LOUISVILLE, Ky. (WDRB) -- Louisville's spike in violent crime gained attention from the U.S. Department of Justice.
The DOJ named Louisville as one of 10 cities participating in a national public safety partnership aimed at reducing violence in areas with crime rates that far exceed the national average.
Louisville has seen more than 150 murders so far this year and is on track to break a homicide record for the second year in a row.
“Louisville is utilizing every tool available to fight gun violence in our community, as part of our whole of government, whole of city approach to public safety," Mayor Greg Fischer said in a statement Thursday. "That includes a number of partnerships with federal partners, like the Department of Justice. We are grateful to be included in the National Public Safety Partnership program, which will bring additional training, collaboration, data-driven strategies and technical assistance to LMPD. And we appreciate the DOJ recognition of Louisville’s commitment to working with all our partners – from community leaders and non-profits to law enforcement – to reduce gun violence."
The program includes coordinated training and technical assistance among other resources. Cities participating in the partnership include: Antioch, California; Aurora, Colorado; Chattanooga, Tennessee; Gary, Indiana; North Charleston/Charleston, South Carolina; Philadelphia, Pennsylvania; Phoenix, Arizona; Richmond, Virginia; and Shreveport, Louisiana.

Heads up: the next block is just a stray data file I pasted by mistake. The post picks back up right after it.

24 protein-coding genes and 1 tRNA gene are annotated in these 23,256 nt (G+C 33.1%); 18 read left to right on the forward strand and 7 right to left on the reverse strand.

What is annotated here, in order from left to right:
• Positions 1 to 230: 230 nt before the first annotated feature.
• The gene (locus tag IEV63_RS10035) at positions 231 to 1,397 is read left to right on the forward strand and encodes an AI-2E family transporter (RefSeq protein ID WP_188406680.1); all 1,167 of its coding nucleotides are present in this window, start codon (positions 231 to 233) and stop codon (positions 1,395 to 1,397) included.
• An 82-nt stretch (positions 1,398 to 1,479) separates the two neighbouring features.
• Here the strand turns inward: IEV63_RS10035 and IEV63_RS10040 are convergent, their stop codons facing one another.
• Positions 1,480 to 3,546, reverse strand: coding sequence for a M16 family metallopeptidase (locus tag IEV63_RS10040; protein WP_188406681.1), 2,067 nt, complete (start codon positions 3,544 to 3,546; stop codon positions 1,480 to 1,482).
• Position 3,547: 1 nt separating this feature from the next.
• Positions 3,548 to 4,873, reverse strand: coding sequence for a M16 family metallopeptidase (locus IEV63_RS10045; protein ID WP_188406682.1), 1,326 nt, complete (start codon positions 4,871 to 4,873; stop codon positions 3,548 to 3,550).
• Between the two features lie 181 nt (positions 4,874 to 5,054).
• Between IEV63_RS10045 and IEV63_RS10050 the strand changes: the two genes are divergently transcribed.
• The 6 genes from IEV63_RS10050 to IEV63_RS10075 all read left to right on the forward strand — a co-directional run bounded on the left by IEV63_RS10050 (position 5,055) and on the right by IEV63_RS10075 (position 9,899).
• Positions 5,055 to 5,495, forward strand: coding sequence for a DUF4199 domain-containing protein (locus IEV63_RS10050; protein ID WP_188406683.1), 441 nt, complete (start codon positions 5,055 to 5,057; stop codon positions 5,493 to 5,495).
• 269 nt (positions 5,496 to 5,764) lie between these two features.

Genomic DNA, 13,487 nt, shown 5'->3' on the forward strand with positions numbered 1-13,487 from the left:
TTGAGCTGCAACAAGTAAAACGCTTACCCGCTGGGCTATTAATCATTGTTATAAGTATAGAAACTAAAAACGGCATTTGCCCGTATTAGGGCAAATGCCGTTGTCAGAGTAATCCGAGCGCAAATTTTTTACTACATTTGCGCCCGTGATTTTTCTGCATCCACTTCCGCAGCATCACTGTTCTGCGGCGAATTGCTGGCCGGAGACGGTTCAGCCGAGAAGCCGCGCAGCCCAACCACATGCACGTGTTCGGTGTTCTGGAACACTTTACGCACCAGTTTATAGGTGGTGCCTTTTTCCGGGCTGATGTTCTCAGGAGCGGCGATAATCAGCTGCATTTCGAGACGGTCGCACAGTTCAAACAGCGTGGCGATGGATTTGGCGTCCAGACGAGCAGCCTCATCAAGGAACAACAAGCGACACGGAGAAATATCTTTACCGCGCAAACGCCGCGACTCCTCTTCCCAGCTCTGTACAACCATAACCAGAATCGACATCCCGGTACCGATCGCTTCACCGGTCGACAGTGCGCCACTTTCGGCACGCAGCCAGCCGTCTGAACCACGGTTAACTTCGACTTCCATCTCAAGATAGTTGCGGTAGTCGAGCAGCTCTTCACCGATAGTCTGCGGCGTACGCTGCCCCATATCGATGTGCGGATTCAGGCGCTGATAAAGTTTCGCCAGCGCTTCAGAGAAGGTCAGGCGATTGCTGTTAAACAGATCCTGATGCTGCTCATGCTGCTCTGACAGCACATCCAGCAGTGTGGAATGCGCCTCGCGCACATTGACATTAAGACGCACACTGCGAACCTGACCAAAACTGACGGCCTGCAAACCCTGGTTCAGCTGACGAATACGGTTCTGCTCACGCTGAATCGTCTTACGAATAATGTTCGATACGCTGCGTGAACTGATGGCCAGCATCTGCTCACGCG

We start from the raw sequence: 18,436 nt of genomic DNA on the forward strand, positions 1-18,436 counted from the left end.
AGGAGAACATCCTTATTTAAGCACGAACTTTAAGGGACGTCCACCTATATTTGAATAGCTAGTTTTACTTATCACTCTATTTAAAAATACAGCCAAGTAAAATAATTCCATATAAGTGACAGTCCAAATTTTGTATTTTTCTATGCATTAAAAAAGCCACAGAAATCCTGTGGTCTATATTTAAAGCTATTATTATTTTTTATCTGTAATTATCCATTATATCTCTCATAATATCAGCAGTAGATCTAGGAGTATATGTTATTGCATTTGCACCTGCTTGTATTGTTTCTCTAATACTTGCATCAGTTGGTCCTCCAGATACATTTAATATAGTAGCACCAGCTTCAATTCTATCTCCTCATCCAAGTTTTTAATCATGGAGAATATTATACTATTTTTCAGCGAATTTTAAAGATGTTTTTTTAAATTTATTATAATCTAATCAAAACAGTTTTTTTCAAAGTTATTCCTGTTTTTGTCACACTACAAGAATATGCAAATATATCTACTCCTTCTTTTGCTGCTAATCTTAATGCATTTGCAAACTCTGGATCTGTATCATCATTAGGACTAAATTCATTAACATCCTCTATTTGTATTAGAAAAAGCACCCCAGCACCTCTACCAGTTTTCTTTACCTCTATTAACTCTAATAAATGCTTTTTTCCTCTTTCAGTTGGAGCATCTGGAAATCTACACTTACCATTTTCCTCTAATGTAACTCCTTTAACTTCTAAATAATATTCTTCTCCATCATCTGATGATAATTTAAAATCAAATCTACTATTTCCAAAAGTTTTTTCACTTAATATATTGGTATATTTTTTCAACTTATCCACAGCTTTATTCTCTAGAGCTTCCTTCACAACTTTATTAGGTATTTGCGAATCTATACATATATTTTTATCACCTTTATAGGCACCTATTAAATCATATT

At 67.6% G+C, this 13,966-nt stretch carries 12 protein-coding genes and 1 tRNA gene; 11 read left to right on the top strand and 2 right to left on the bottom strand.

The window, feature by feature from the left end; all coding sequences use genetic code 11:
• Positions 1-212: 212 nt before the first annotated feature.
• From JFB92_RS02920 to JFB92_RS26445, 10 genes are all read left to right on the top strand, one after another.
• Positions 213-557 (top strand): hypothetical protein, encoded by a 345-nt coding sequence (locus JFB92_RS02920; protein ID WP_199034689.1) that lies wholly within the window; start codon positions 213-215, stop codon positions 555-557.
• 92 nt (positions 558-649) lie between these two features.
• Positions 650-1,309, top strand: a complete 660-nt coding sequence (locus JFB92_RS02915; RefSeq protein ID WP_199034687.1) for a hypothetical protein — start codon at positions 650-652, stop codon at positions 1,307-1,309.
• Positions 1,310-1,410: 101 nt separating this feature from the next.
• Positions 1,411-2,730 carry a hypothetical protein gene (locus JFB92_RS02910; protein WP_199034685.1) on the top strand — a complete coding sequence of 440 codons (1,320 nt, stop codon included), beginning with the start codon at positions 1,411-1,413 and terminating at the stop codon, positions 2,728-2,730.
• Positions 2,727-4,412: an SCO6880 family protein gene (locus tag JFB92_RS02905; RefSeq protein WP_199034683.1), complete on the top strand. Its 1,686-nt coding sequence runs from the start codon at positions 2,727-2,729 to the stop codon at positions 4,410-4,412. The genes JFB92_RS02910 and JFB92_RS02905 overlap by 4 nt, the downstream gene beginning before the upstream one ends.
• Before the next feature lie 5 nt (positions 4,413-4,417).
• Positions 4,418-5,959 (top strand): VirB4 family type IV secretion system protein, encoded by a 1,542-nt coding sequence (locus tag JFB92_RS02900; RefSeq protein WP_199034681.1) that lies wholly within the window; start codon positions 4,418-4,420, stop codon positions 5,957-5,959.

"Violence -- gun violence in particular -- has taken a heavy toll on communities across the country, and its impact has been felt most deeply in neighborhoods where resources have always been scarce and justice has historically been elusive," Amy L. Solomon, Acting assistant attorney general of the Justice Department's Office of Justice Programs, said in a release.
After decades of falling crime rates, statistics show that in many cities across the county, violent crime increased in 2020. To address the increase in violence, specifically gun violence, Attorney General Merrick Garland in May 2021 announced the Department's new Comprehensive Strategy for Reducing Violent Crime.
Cities must apply to participate, and to be considered for selection, a city must have levels of violence that far exceed the national average. The cities must also demonstrate a commitment to reducing crime and enhancing community engagement.
For more information about the Public Safety Partnership, click here.
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